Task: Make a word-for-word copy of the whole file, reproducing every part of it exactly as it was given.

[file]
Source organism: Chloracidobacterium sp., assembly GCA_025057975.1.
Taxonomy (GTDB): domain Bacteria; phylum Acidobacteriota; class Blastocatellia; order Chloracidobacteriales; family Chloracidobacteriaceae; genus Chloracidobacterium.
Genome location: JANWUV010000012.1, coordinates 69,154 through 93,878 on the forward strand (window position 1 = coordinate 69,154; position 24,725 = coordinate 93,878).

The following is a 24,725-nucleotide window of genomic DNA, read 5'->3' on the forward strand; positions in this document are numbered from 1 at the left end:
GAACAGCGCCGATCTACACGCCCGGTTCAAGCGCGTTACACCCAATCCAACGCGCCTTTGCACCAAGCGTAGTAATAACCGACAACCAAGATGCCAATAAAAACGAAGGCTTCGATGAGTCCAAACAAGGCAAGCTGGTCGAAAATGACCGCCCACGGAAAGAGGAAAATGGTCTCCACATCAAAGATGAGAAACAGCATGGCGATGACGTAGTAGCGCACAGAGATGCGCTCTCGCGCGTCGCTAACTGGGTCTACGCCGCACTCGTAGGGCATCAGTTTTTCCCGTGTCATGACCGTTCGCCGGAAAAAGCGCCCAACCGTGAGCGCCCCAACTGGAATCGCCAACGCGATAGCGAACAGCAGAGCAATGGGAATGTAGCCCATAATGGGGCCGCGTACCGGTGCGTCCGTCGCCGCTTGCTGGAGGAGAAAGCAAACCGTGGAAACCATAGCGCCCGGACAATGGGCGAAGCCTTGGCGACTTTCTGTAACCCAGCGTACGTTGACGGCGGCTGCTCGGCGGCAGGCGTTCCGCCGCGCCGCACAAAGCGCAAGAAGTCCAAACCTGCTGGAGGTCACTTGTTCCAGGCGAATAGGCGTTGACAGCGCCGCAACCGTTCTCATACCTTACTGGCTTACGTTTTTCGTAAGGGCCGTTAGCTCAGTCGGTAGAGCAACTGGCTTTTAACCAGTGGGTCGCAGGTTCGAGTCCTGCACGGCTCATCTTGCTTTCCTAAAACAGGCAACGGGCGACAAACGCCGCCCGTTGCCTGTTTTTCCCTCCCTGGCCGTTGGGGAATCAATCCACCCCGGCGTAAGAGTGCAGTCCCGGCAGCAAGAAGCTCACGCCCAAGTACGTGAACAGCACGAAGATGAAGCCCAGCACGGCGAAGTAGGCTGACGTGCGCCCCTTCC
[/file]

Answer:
Source organism: Chloracidobacterium sp., assembly GCA_025057975.1.
Taxonomy (GTDB): domain Bacteria; phylum Acidobacteriota; class Blastocatellia; order Chloracidobacteriales; family Chloracidobacteriaceae; genus Chloracidobacterium.
Genome location: JANWUV010000012.1, coordinates 69,154 through 93,878 on the forward strand (window position 1 = coordinate 69,154; position 24,725 = coordinate 93,878).

The following is a 24,725-nucleotide window of genomic DNA, read 5'->3' on the forward strand; positions in this document are numbered from 1 at the left end:
GAACAGCGCCGATCTACACGCCCGGTTCAAGCGCGTTACACCCAATCCAACGCGCCTTTGCACCAAGCGTAGTAATAACCGACAACCAAGATGCCAATAAAAACGAAGGCTTCGATGAGTCCAAACAAGGCAAGCTGGTCGAAAATGACCGCCCACGGAAAGAGGAAAATGGTCTCCACATCAAAGATGAGAAACAGCATGGCGATGACGTAGTAGCGCACAGAGATGCGCTCTCGCGCGTCGCTAACTGGGTCTACGCCGCACTCGTAGGGCATCAGTTTTTCCCGTGTCATGACCGTTCGCCGGAAAAAGCGCCCAACCGTGAGCGCCCCAACTGGAATCGCCAACGCGATAGCGAACAGCAGAGCAATGGGAATGTAGCCCATAATGGGGCCGCGTACCGGTGCGTCCGTCGCCGCTTGCTGGAGGAGAAAGCAAACCGTGGAAACCATAGCGCCCGGACAATGGGCGAAGCCTTGGCGACTTTCTGTAACCCAGCGTACGTTGACGGCGGCTGCTCGGCGGCAGGCGTTCCGCCGCGCCGCACAAAGCGCAAGAAGTCCAAACCTGCTGGAGGTCACTTGTTCCAGGCGAATAGGCGTTGACAGCGCCGCAACCGTTCTCATACCTTACTGGCTTACGTTTTTCGTAAGGGCCGTTAGCTCAGTCGGTAGAGCAACTGGCTTTTAACCAGTGGGTCGCAGGTTCGAGTCCTGCACGGCTCATCTTGCTTTCCTAAAACAGGCAACGGGCGACAAACGCCGCCCGTTGCCTGTTTTTCCCTCCCTGGCCGTTGGGGAATCAATCCACCCCGGCGTAAGAGTGCAGTCCCGGCAGCAAGAAGCTCACGCCCAAGTACGTGAACAGCACGAAGATGAAGCCCAGCACGGCGAAGTAGGCTGACGTGCGCCCCTTCC